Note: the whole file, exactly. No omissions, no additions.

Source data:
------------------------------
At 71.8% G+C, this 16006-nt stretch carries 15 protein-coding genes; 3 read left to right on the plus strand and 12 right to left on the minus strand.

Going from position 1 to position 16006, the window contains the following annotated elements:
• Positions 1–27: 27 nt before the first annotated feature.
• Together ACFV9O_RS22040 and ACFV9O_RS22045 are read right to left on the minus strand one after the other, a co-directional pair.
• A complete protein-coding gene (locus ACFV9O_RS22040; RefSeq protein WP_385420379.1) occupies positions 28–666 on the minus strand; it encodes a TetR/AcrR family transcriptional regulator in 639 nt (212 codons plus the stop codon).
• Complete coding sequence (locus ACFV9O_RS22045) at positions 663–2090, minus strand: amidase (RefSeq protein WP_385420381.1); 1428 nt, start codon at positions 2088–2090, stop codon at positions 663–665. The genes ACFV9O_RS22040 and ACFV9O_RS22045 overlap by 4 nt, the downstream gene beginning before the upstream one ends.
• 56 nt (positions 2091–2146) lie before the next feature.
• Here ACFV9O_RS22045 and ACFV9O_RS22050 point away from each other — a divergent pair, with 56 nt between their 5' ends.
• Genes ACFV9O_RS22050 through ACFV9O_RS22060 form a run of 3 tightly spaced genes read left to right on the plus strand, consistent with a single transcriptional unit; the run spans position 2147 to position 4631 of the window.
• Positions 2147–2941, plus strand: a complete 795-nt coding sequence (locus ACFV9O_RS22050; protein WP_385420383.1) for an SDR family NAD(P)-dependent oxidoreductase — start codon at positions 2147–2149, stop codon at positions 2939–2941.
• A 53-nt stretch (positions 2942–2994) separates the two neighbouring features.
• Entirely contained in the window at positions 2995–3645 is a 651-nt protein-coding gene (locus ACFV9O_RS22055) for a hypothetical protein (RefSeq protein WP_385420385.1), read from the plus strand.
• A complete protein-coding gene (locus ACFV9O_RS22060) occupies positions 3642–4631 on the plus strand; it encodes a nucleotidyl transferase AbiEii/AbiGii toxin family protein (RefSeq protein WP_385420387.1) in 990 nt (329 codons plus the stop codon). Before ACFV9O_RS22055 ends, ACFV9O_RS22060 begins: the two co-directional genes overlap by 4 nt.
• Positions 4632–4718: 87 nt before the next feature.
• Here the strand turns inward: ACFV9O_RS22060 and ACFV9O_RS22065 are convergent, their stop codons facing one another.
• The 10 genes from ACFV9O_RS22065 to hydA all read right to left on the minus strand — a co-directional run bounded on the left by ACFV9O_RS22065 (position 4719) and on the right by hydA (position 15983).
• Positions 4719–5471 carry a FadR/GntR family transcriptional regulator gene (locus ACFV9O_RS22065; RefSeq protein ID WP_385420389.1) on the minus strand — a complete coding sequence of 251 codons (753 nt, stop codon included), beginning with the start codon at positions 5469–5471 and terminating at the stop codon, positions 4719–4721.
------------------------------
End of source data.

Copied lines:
At 71.8% G+C, this 16006-nt stretch carries 15 protein-coding genes; 3 read left to right on the plus strand and 12 right to left on the minus strand.

Going from position 1 to position 16006, the window contains the following annotated elements:
• Positions 1–27: 27 nt before the first annotated feature.
• Together ACFV9O_RS22040 and ACFV9O_RS22045 are read right to left on the minus strand one after the other, a co-directional pair.
• A complete protein-coding gene (locus ACFV9O_RS22040; RefSeq protein WP_385420379.1) occupies positions 28–666 on the minus strand; it encodes a TetR/AcrR family transcriptional regulator in 639 nt (212 codons plus the stop codon).
• Complete coding sequence (locus ACFV9O_RS22045) at positions 663–2090, minus strand: amidase (RefSeq protein WP_385420381.1); 1428 nt, start codon at positions 2088–2090, stop codon at positions 663–665. The genes ACFV9O_RS22040 and ACFV9O_RS22045 overlap by 4 nt, the downstream gene beginning before the upstream one ends.
• 56 nt (positions 2091–2146) lie before the next feature.
• Here ACFV9O_RS22045 and ACFV9O_RS22050 point away from each other — a divergent pair, with 56 nt between their 5' ends.
• Genes ACFV9O_RS22050 through ACFV9O_RS22060 form a run of 3 tightly spaced genes read left to right on the plus strand, consistent with a single transcriptional unit; the run spans position 2147 to position 4631 of the window.
• Positions 2147–2941, plus strand: a complete 795-nt coding sequence (locus ACFV9O_RS22050; protein WP_385420383.1) for an SDR family NAD(P)-dependent oxidoreductase — start codon at positions 2147–2149, stop codon at positions 2939–2941.
• A 53-nt stretch (positions 2942–2994) separates the two neighbouring features.
• Entirely contained in the window at positions 2995–3645 is a 651-nt protein-coding gene (locus ACFV9O_RS22055) for a hypothetical protein (RefSeq protein WP_385420385.1), read from the plus strand.
• A complete protein-coding gene (locus ACFV9O_RS22060) occupies positions 3642–4631 on the plus strand; it encodes a nucleotidyl transferase AbiEii/AbiGii toxin family protein (RefSeq protein WP_385420387.1) in 990 nt (329 codons plus the stop codon). Before ACFV9O_RS22055 ends, ACFV9O_RS22060 begins: the two co-directional genes overlap by 4 nt.
• Positions 4632–4718: 87 nt before the next feature.
• Here the strand turns inward: ACFV9O_RS22060 and ACFV9O_RS22065 are convergent, their stop codons facing one another.
• The 10 genes from ACFV9O_RS22065 to hydA all read right to left on the minus strand — a co-directional run bounded on the left by ACFV9O_RS22065 (position 4719) and on the right by hydA (position 15983).
• Positions 4719–5471 carry a FadR/GntR family transcriptional regulator gene (locus ACFV9O_RS22065; RefSeq protein ID WP_385420389.1) on the minus strand — a complete coding sequence of 251 codons (753 nt, stop codon included), beginning with the start codon at positions 5469–5471 and terminating at the stop codon, positions 4719–4721.